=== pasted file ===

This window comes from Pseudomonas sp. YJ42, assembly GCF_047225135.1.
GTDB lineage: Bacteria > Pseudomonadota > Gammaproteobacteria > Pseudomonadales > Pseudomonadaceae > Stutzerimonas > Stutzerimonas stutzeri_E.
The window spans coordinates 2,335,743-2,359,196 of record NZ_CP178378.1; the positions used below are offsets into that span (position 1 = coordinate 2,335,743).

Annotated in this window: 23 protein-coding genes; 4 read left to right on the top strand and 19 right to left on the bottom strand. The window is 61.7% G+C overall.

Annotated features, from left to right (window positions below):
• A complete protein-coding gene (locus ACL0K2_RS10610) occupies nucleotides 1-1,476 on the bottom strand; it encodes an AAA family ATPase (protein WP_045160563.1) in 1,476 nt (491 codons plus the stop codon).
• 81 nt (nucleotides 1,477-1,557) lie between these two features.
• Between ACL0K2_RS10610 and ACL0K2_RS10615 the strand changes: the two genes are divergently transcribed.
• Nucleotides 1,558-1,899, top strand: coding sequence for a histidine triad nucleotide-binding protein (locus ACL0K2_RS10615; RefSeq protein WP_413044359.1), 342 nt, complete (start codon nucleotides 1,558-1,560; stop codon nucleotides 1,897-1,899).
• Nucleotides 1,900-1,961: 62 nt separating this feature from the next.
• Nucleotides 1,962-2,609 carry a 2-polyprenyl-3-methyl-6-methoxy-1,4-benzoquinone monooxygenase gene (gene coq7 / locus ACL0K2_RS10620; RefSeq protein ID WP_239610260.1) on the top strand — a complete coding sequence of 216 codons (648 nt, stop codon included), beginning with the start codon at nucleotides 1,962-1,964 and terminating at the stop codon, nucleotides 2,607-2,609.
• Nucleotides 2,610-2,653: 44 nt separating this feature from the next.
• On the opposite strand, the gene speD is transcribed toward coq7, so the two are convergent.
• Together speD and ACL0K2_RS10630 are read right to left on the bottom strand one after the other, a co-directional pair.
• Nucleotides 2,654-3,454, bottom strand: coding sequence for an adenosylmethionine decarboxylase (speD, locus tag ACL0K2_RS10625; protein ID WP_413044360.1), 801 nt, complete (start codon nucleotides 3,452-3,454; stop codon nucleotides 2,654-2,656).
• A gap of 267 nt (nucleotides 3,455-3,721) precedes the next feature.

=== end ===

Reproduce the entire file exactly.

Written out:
This window comes from Pseudomonas sp. YJ42, assembly GCF_047225135.1.
GTDB lineage: Bacteria > Pseudomonadota > Gammaproteobacteria > Pseudomonadales > Pseudomonadaceae > Stutzerimonas > Stutzerimonas stutzeri_E.
The window spans coordinates 2,335,743-2,359,196 of record NZ_CP178378.1; the positions used below are offsets into that span (position 1 = coordinate 2,335,743).

Annotated in this window: 23 protein-coding genes; 4 read left to right on the top strand and 19 right to left on the bottom strand. The window is 61.7% G+C overall.

Annotated features, from left to right (window positions below):
• A complete protein-coding gene (locus ACL0K2_RS10610) occupies nucleotides 1-1,476 on the bottom strand; it encodes an AAA family ATPase (protein WP_045160563.1) in 1,476 nt (491 codons plus the stop codon).
• 81 nt (nucleotides 1,477-1,557) lie between these two features.
• Between ACL0K2_RS10610 and ACL0K2_RS10615 the strand changes: the two genes are divergently transcribed.
• Nucleotides 1,558-1,899, top strand: coding sequence for a histidine triad nucleotide-binding protein (locus ACL0K2_RS10615; RefSeq protein WP_413044359.1), 342 nt, complete (start codon nucleotides 1,558-1,560; stop codon nucleotides 1,897-1,899).
• Nucleotides 1,900-1,961: 62 nt separating this feature from the next.
• Nucleotides 1,962-2,609 carry a 2-polyprenyl-3-methyl-6-methoxy-1,4-benzoquinone monooxygenase gene (gene coq7 / locus ACL0K2_RS10620; RefSeq protein ID WP_239610260.1) on the top strand — a complete coding sequence of 216 codons (648 nt, stop codon included), beginning with the start codon at nucleotides 1,962-1,964 and terminating at the stop codon, nucleotides 2,607-2,609.
• Nucleotides 2,610-2,653: 44 nt separating this feature from the next.
• On the opposite strand, the gene speD is transcribed toward coq7, so the two are convergent.
• Together speD and ACL0K2_RS10630 are read right to left on the bottom strand one after the other, a co-directional pair.
• Nucleotides 2,654-3,454, bottom strand: coding sequence for an adenosylmethionine decarboxylase (speD, locus tag ACL0K2_RS10625; protein ID WP_413044360.1), 801 nt, complete (start codon nucleotides 3,452-3,454; stop codon nucleotides 2,654-2,656).
• A gap of 267 nt (nucleotides 3,455-3,721) precedes the next feature.